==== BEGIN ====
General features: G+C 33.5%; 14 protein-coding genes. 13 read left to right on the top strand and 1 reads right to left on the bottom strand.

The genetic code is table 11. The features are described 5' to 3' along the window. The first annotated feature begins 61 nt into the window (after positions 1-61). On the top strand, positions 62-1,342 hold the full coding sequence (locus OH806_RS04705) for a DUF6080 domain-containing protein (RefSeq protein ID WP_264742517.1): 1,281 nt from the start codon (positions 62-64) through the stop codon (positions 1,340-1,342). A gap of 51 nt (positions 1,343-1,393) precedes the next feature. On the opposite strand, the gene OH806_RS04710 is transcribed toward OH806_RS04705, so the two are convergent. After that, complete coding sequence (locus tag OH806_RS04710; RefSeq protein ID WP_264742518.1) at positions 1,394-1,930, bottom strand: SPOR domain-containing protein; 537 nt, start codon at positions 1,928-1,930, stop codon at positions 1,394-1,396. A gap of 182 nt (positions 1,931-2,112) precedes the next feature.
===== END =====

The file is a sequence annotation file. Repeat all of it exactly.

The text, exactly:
General features: G+C 33.5%; 14 protein-coding genes. 13 read left to right on the top strand and 1 reads right to left on the bottom strand.

The genetic code is table 11. The features are described 5' to 3' along the window. The first annotated feature begins 61 nt into the window (after positions 1-61). On the top strand, positions 62-1,342 hold the full coding sequence (locus OH806_RS04705) for a DUF6080 domain-containing protein (RefSeq protein ID WP_264742517.1): 1,281 nt from the start codon (positions 62-64) through the stop codon (positions 1,340-1,342). A gap of 51 nt (positions 1,343-1,393) precedes the next feature. On the opposite strand, the gene OH806_RS04710 is transcribed toward OH806_RS04705, so the two are convergent. After that, complete coding sequence (locus tag OH806_RS04710; RefSeq protein ID WP_264742518.1) at positions 1,394-1,930, bottom strand: SPOR domain-containing protein; 537 nt, start codon at positions 1,928-1,930, stop codon at positions 1,394-1,396. A gap of 182 nt (positions 1,931-2,112) precedes the next feature.